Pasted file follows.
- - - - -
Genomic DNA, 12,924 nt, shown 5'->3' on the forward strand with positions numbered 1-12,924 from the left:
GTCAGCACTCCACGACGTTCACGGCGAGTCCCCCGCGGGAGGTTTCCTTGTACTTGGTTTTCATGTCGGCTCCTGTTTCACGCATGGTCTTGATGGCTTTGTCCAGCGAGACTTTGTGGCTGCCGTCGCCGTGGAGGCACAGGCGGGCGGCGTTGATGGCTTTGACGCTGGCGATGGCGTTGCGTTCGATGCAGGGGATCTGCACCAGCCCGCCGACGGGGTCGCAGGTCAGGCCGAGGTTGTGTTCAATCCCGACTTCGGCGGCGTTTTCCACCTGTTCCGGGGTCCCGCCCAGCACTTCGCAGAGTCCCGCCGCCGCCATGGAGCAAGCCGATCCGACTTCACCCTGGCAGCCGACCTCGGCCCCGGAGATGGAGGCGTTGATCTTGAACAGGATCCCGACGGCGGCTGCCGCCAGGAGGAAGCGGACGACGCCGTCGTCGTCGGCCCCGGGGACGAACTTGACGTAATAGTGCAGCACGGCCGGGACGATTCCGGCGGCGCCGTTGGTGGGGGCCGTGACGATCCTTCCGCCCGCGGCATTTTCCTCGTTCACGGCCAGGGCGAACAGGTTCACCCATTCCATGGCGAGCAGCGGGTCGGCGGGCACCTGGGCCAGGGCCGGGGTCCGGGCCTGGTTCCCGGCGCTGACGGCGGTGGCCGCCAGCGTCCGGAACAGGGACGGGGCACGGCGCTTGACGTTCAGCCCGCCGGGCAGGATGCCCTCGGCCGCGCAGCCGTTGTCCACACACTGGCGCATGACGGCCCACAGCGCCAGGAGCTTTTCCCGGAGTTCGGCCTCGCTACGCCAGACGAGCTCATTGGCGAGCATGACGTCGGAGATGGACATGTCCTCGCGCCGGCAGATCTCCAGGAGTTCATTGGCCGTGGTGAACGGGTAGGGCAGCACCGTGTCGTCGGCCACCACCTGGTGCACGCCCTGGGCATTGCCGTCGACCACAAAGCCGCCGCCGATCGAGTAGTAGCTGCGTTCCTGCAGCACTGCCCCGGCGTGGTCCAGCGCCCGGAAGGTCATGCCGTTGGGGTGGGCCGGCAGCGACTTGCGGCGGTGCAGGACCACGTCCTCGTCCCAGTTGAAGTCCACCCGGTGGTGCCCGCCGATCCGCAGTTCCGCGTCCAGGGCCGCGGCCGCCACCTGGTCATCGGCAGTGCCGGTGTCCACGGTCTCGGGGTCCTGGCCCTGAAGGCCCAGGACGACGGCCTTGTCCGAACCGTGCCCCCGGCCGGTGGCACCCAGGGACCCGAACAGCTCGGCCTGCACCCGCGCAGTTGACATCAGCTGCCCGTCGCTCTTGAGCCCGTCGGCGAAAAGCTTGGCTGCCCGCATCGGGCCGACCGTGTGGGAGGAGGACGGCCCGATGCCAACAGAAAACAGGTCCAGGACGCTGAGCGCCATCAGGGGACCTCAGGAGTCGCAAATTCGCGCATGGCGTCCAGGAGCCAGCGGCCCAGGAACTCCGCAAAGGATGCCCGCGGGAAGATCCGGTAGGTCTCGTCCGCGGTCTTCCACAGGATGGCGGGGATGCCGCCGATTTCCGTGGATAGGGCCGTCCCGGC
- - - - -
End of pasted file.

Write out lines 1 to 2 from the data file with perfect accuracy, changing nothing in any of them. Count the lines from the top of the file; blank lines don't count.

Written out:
Genomic DNA, 12,924 nt, shown 5'->3' on the forward strand with positions numbered 1-12,924 from the left:
GTCAGCACTCCACGACGTTCACGGCGAGTCCCCCGCGGGAGGTTTCCTTGTACTTGGTTTTCATGTCGGCTCCTGTTTCACGCATGGTCTTGATGGCTTTGTCCAGCGAGACTTTGTGGCTGCCGTCGCCGTGGAGGCACAGGCGGGCGGCGTTGATGGCTTTGACGCTGGCGATGGCGTTGCGTTCGATGCAGGGGATCTGCACCAGCCCGCCGACGGGGTCGCAGGTCAGGCCGAGGTTGTGTTCAATCCCGACTTCGGCGGCGTTTTCCACCTGTTCCGGGGTCCCGCCCAGCACTTCGCAGAGTCCCGCCGCCGCCATGGAGCAAGCCGATCCGACTTCACCCTGGCAGCCGACCTCGGCCCCGGAGATGGAGGCGTTGATCTTGAACAGGATCCCGACGGCGGCTGCCGCCAGGAGGAAGCGGACGACGCCGTCGTCGTCGGCCCCGGGGACGAACTTGACGTAATAGTGCAGCACGGCCGGGACGATTCCGGCGGCGCCGTTGGTGGGGGCCGTGACGATCCTTCCGCCCGCGGCATTTTCCTCGTTCACGGCCAGGGCGAACAGGTTCACCCATTCCATGGCGAGCAGCGGGTCGGCGGGCACCTGGGCCAGGGCCGGGGTCCGGGCCTGGTTCCCGGCGCTGACGGCGGTGGCCGCCAGCGTCCGGAACAGGGACGGGGCACGGCGCTTGACGTTCAGCCCGCCGGGCAGGATGCCCTCGGCCGCGCAGCCGTTGTCCACACACTGGCGCATGACGGCCCACAGCGCCAGGAGCTTTTCCCGGAGTTCGGCCTCGCTACGCCAGACGAGCTCATTGGCGAGCATGACGTCGGAGATGGACATGTCCTCGCGCCGGCAGATCTCCAGGAGTTCATTGGCCGTGGTGAACGGGTAGGGCAGCACCGTGTCGTCGGCCACCACCTGGTGCACGCCCTGGGCATTGCCGTCGACCACAAAGCCGCCGCCGATCGAGTAGTAGCTGCGTTCCTGCAGCACTGCCCCGGCGTGGTCCAGCGCCCGGAAGGTCATGCCGTTGGGGTGGGCCGGCAGCGACTTGCGGCGGTGCAGGACCACGTCCTCGTCCCAGTTGAAGTCCACCCGGTGGTGCCCGCCGATCCGCAGTTCCGCGTCCAGGGCCGCGGCCGCCACCTGGTCATCGGCAGTGCCGGTGTCCACGGTCTCGGGGTCCTGGCCCTGAAGGCCCAGGACGACGGCCTTGTCCGAACCGTGCCCCCGGCCGGTGGCACCCAGGGACCCGAACAGCTCGGCCTGCACCCGCGCAGTTGACATCAGCTGCCCGTCGCTCTTGAGCCCGTCGGCGAAAAGCTTGGCTGCCCGCATCGGGCCGACCGTGTGGGAGGAGGACGGCCCGATGCCAACAGAAAACAGGTCCAGGACGCTGAGCGCCATCAGGGGACCTCAGGAGTCGCAAATTCGCGCATGGCGTCCAGGAGCCAGCGGCCCAGGAACTCCGCAAAGGATGCCCGCGGGAAGATCCGGTAGGTCTCGTCCGCGGTCTTCCACAGGATGGCGGGGATGCCGCCGATTTCCGTGGATAGGGCCGTCCCGGC